The Republican Party is not known for taking action on climate change, or even for acknowledging its existence. Republican voters across the country evidently do not feel the same way.
A recently released national survey conducted by the George Mason University Center for Climate Change Communication and the Yale Project on Climate Change Communication shows that a majority of Republican and Republican-leaning voters believe that climate change is happening — and that 77 percent of respondents believe the U.S. should transition to clean energy sources.
Here are some of the key results from the study:
1. Republicans Support Action on Clean Energy
Seventy-seven percent of respondents support using much more (51 percent) or somewhat more (26 percent) clean energy than the U.S. does today. Of those polled, 69 percent responded that we should take action “immediately.”
2. Republican Leaders Aren’t Listening to Voters
Only a third of the respondents in the polll agreed with the Republican Party’s stance on climate change and only a half agree with the Party's position on energy. In addition, only 20 percent of those polled believe they can have any influence over elected officials’ positions on climate change.
3. The Benefits of Clean Energy Outweigh the Costs
A majority of respondents said they believe reducing fossil fuel use will benefit the U.S. in many ways, from helping to free us from our dependence on foreign oil (66 percent) to saving resources for our children and grandchildren to use (57 percent) to providing a better life for our children and grandchildren (56 percent). None of the potential costs associated with taking action were seen as being likely by a majority of respondents.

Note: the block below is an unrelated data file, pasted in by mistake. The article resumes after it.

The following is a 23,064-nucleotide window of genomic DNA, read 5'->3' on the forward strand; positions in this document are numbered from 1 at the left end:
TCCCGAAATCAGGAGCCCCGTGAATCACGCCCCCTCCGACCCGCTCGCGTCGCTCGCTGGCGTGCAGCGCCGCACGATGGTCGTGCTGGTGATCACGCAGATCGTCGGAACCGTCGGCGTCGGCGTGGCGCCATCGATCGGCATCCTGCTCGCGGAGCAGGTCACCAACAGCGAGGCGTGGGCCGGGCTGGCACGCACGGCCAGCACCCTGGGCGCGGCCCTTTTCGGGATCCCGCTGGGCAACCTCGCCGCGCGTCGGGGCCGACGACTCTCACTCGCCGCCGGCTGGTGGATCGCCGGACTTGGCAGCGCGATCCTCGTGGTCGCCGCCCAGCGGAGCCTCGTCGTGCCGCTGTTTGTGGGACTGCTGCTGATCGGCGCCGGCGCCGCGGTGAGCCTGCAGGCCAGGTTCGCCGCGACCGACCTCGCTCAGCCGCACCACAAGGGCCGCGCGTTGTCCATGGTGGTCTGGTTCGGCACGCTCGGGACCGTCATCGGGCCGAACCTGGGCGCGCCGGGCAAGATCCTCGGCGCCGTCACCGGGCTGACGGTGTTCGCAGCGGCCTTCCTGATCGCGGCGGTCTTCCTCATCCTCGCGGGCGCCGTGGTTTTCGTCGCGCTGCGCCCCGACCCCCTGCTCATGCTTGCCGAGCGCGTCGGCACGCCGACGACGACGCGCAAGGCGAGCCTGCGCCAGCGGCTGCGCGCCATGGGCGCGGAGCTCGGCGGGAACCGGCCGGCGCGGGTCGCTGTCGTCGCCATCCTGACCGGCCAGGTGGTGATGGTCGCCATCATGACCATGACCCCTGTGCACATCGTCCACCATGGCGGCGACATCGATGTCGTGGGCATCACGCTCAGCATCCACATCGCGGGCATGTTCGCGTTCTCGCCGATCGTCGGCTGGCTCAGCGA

The new evidence of popular Republican support for action on climate change comes as many prominent Republicans continue to deny climate change's existence. Other Party leaders are pressing Obama to roll back EPA regulations issued during the President’s first term. The evidence is now mounting that Republican elected leaders are out of touch with their own constituents on the topic of climate change. And with the debate over the Keystone XL pipeline dividing Washington, it’s unlikely elected Republicans will quickly embrace a transition away from fossil fuels.
Disagreement between voters and officials is not new to the Republican Party, but perhaps it will take some public pressure to sway elected leaders minds’. After all, we’re finally seeing progress with big corporations and banks addressing climate change, perhaps elected leaders will “evolve” as well.
This blog was originally published on the Mosaic blog and was republished with permission.
Lead image: Breaking balance via Shutterstock
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